Let's Motor! HuffPost’s Listen To America Tour Stops In Detroit

Jenna Amatulli

As we began week four of our Listen To America road trip, HuffPost landed in Detroit.

The largest city in Michigan has an incredibly strong arts community. One native described the Detroit Symphony Orchestra, the Wright Museum of African American History, the Michigan Opera Theatre and the Detroit Institute of Arts as “world-class entities.”

“They are in the heart of the city and attract diverse local, national and even international audiences. Along with the many galleries, community theaters and choirs, Detroit has an arts enterprise that rivals any other metropolitan area in the country,” he said.

Detroit is also known as “Motor City” because of its deep ties to the auto industry, and it’s the birthplace of Motown Records, the hit-making company responsible for some of the best-known songs from the likes of the Supremes, the Jackson 5 and more. 

HuffPost spent a day with local residents in Campus Martius Park and held a panel discussion in nearby Dearborn along with The Arab American News to talk about the impact of 9/11 on the Arab and Muslim community 16 years later. Here are some snapshots of our time in Michigan: 

(Damon Dahlen/HuffPost)

The HuffPost tour bus sits in front of the Renaissance Center, which is owned by General Motors, in Detroit on Oct. 4, 2017.

(Damon Dahlen/HuffPost)

Rowaida Abdelaziz (right) signs up Kelly Smith, Rachel Kristensen and Kristine Rouleau on Oct. 3 as part of "Listen To America: A HuffPost Road Trip." The news outlet will visit more than 20 cities on its tour across the country.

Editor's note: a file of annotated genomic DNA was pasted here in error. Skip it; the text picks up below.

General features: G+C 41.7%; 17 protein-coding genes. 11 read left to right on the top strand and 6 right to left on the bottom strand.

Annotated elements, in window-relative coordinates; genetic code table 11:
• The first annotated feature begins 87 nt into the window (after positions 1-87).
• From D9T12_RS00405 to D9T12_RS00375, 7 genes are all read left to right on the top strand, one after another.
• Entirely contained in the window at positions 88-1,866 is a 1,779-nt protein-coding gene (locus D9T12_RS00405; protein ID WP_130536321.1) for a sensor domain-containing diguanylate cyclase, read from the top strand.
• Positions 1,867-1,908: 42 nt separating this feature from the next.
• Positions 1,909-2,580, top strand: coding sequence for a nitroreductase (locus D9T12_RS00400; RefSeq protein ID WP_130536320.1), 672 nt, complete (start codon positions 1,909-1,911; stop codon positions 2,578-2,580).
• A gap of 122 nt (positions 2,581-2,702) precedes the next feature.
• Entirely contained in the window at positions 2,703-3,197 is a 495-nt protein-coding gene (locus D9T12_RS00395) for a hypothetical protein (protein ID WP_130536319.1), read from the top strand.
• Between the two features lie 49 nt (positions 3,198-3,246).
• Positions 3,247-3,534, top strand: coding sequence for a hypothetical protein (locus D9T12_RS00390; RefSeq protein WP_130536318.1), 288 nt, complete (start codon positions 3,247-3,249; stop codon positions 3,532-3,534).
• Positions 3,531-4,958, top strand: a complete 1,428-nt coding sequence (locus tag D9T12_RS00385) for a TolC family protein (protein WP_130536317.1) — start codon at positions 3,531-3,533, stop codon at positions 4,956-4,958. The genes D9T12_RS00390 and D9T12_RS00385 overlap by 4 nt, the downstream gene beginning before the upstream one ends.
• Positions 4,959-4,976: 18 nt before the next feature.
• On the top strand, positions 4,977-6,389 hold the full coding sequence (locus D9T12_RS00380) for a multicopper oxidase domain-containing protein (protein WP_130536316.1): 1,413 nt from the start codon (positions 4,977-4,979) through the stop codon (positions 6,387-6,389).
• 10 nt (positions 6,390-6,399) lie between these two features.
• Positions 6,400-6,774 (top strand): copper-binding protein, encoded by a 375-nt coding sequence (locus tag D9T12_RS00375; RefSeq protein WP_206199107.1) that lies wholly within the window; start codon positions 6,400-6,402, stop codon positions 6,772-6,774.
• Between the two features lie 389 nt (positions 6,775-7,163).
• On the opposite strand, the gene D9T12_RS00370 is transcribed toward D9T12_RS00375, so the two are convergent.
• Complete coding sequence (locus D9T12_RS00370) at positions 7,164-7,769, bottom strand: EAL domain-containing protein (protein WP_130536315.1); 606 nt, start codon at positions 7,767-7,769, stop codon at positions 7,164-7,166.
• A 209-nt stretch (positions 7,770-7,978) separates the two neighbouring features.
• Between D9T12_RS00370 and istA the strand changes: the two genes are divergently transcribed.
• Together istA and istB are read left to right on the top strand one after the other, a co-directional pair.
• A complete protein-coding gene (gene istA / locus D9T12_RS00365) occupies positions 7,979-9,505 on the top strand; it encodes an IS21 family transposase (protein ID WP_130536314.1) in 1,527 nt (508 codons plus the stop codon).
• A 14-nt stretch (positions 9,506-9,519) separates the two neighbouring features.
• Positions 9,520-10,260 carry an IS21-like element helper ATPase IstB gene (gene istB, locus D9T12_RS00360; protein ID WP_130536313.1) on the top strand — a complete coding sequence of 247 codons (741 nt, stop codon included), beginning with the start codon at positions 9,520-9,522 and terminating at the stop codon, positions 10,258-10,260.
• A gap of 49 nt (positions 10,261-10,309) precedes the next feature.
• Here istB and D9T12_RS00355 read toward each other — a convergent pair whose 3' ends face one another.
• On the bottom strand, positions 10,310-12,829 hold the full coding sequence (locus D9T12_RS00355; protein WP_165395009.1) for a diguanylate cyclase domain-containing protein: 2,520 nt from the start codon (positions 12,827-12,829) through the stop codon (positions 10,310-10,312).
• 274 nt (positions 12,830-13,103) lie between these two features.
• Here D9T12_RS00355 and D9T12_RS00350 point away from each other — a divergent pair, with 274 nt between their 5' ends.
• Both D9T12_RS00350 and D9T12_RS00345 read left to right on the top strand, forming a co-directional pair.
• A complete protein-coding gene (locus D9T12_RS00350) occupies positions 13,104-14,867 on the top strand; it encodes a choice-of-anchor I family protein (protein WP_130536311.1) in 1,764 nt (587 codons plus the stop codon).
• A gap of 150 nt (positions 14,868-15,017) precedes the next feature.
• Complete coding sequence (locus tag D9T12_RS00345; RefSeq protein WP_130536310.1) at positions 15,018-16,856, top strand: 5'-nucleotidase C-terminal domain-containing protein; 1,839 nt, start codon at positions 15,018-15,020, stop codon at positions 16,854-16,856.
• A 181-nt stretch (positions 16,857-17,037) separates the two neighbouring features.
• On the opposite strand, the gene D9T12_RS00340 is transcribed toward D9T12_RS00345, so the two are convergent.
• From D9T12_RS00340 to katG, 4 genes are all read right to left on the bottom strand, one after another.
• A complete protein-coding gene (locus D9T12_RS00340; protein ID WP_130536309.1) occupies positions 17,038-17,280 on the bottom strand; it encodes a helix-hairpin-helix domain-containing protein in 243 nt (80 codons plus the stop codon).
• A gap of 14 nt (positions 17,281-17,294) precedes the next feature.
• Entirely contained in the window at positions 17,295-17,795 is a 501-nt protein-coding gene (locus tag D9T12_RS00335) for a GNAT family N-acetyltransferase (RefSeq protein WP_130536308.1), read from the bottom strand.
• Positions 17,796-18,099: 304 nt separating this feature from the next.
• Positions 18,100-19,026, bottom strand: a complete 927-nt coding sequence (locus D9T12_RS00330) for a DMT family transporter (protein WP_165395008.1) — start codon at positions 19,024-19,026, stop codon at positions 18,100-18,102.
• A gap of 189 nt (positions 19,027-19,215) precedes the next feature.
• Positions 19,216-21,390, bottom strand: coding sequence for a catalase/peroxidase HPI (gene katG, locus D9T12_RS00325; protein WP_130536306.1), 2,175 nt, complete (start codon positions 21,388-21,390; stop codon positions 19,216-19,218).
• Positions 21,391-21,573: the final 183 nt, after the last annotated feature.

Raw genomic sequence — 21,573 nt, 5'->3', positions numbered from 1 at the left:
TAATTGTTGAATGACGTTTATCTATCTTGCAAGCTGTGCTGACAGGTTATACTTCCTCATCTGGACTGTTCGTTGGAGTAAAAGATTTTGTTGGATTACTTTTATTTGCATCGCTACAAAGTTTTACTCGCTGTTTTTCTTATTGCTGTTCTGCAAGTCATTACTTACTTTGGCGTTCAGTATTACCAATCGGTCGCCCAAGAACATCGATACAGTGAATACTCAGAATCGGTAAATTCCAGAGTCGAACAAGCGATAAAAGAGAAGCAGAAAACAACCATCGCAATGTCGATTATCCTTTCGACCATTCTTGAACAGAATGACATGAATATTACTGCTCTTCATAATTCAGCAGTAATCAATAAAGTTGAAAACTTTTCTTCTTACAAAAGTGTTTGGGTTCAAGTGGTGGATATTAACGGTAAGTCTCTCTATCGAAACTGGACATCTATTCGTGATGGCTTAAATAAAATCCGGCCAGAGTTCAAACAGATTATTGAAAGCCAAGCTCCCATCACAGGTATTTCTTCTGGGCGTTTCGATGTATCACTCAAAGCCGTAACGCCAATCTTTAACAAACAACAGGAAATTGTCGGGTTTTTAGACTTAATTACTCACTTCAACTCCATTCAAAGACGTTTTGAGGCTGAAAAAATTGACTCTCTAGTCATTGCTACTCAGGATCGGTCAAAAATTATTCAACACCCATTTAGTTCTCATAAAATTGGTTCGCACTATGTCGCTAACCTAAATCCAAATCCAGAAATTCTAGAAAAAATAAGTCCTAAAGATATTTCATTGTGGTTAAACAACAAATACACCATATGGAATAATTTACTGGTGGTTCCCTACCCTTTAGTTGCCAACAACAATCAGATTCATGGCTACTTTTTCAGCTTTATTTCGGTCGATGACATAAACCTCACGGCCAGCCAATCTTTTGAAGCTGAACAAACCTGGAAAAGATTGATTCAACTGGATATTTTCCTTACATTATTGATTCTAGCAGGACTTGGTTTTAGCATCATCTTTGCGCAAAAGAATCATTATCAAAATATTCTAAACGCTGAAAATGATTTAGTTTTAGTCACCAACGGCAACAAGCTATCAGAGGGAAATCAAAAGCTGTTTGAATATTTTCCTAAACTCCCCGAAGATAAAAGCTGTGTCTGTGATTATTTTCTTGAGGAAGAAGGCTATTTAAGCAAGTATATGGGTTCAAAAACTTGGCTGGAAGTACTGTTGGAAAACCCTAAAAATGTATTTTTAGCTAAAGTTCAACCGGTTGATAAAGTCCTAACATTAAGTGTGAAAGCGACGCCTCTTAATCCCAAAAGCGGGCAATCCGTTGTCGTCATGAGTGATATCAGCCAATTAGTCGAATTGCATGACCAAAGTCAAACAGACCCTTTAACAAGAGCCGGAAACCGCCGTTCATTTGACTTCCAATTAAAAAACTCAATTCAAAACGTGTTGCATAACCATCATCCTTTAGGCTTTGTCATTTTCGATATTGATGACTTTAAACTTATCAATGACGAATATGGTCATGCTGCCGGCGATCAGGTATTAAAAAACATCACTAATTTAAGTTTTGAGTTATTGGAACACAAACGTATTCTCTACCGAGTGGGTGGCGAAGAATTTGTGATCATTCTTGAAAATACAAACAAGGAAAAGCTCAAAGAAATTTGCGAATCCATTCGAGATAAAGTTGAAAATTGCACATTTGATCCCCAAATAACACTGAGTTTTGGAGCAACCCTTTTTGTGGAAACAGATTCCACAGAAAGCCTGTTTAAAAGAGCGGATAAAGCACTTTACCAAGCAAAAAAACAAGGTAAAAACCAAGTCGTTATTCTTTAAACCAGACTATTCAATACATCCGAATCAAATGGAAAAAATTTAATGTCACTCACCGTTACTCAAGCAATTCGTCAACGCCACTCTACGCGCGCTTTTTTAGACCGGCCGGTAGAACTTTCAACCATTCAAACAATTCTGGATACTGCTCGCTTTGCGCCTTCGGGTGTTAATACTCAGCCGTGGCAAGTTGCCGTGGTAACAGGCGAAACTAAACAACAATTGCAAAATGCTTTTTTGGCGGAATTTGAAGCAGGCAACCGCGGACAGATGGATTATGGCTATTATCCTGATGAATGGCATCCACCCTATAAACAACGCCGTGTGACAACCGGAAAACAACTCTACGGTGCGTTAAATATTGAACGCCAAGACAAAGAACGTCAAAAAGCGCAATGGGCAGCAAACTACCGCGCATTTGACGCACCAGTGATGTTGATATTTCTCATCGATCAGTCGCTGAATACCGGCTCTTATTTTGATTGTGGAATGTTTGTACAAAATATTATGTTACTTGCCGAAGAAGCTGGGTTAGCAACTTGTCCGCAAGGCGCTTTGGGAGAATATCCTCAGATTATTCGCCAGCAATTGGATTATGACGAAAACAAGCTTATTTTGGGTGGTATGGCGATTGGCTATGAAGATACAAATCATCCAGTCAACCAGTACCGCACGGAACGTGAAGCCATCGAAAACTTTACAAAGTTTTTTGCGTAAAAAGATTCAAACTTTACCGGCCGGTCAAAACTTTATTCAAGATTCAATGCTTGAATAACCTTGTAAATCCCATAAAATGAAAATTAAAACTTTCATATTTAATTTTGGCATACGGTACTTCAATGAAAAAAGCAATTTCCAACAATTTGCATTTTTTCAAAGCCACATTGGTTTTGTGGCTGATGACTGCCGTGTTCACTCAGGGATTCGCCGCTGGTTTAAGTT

(Damon Dahlen/HuffPost)

People wait to be interviewed during HuffPost's visit to Detroit.

(Damon Dahlen/HuffPost)

Jo Confino leads prospective interviewees to the bus.

(Damon Dahlen/HuffPost)

Hassan Sheikh (center) is interviewed during HuffPost's visit to Detroit.

(Damon Dahlen/HuffPost)

Thomas Gregovich and Sarah Barford play cornhole.

(Damon Dahlen/HuffPost)

Wendy Agbay, Christy Barford, Thomas Gregovich and Sarah Barford play a game of cornhole.

(Damon Dahlen/HuffPost)

Wendy Agbay and Christy Barford play a game of cornhole.

(Damon Dahlen/HuffPost)

Elynn Royster plays jumbo Jenga.

(Damon Dahlen/HuffPost)

Elynn Royster and Adam Goldberg compete in jumbo Jenga.

(Damon Dahlen/HuffPost)

Adam Goldberg (left) speaks with Mace Williams during HuffPost's visit to Detroit.

(Damon Dahlen/HuffPost)

Brennan Smith is interviewed by Susannah Gruder.

(Damon Dahlen/HuffPost)

Dancers from Ballet Detroit pose for a photo in front of the bus.

(Damon Dahlen/HuffPost)

Audience members listen during the "How the Arab and Muslim Community Is Still Coping After 9/11" event at Byblos Banquet Hall in Dearborn, Michigan.

(Damon Dahlen/HuffPost)

Abdullah Hammoud speaks to the audience.

(Damon Dahlen/HuffPost)

Rowaida Abdelaziz speaks to the audience, as Chris Mathias listens.

(Damon Dahlen/HuffPost)

Nabih Ayad speaks to the audience.

(Damon Dahlen/HuffPost)

Bill Bazzi makes his point.

(Damon Dahlen/HuffPost)

Moderator Osama Siblani speaks to Bill Bazzi during the "How the Arab and Muslim Community Is Still Coping After 9/11" event.

(Damon Dahlen/HuffPost)

Imam Sayed Taki Hassan speaks to the audience.

  • This article originally appeared on HuffPost.